Tribal Leaders Striving To Save Dying Language
College’s First Language Institute Draws 70 Participants
The Omaha World-Herald (http://bit.ly/2qwcq97 ) reports that more than 70 people attended a five-day Umonhon course at the Nebraska Indian Community College’s inaugural Summer Language Institute last week in Macy, a city within the Omaha Reservation. Organizers said attendance was double what they expected.
“I think that our people have been wanting to gather together to discuss, learn and practice speaking Umonhon,” said Vida Stabler, program director of the Umonhon Language and Culture Center, one of the organizers of the institute. “I think we have seen our elders pass on, and with their passing, we see our language fluency dropping.”
The institute was funded by a grant from the W.K. Kellogg Foundation.
Wil Meya is the executive director of the Language Conservancy, a nonprofit dedicated on revitalizing indigenous languages. Meya said only about 150 of the 7,000 Omaha Tribe members can understand or speak parts of Umonhon. The conservancy lists the number of fluent speakers at less than 30.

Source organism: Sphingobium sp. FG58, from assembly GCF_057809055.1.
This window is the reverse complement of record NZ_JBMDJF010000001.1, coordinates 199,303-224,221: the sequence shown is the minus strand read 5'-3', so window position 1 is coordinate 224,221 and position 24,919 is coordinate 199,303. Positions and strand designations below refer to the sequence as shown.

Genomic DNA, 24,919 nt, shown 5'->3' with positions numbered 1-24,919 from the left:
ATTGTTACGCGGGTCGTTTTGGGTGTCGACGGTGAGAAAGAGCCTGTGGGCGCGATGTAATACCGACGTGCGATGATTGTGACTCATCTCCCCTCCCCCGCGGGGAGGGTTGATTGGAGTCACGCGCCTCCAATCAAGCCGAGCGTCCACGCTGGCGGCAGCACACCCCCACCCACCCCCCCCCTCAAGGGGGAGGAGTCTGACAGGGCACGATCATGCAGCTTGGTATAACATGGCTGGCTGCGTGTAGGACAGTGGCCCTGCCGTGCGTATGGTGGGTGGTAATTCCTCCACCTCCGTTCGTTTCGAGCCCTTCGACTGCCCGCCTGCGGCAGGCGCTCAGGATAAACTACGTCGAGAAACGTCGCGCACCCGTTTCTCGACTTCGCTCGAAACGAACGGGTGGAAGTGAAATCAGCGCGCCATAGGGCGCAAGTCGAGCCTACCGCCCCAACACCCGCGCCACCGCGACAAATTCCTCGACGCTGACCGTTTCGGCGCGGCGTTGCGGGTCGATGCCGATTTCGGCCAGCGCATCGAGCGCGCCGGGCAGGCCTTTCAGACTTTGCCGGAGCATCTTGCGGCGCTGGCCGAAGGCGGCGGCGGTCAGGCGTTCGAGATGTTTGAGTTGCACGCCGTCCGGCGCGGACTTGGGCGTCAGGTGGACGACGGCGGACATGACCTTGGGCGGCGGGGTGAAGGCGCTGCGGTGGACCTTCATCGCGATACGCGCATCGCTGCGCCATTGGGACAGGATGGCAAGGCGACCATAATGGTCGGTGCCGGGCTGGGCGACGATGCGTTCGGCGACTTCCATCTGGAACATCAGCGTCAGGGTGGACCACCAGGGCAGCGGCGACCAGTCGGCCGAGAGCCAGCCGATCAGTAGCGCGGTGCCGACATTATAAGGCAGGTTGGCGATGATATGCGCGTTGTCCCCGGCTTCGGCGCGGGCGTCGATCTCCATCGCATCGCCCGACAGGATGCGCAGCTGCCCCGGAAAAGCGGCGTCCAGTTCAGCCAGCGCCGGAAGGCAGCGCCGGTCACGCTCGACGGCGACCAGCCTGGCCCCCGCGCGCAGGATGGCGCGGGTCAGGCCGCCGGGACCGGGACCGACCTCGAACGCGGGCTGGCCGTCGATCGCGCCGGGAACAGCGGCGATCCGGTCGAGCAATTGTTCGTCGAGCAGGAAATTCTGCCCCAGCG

Umonhon teacher Dwight Howe said today’s indigenous kids face a steeper challenge to learn the language because decades of forced assimilation. Howe, nearing 60, said he’s able to understand words and phrases but unable to speak fluently.
Lessons at the institute included phonology — the “sounds” of a language — conversation exercises and techniques for teaching Umonhon to others. The elders were paired with new learners to practice conversation and have any mispronunciations corrected.
Stabler said the long-term goal is to integrate the language into everyday lives of the Omaha people. She said that the more people who listen and speak it, the more likely it is to survive the times.
Information from: Omaha World-Herald, http://www.omaha.com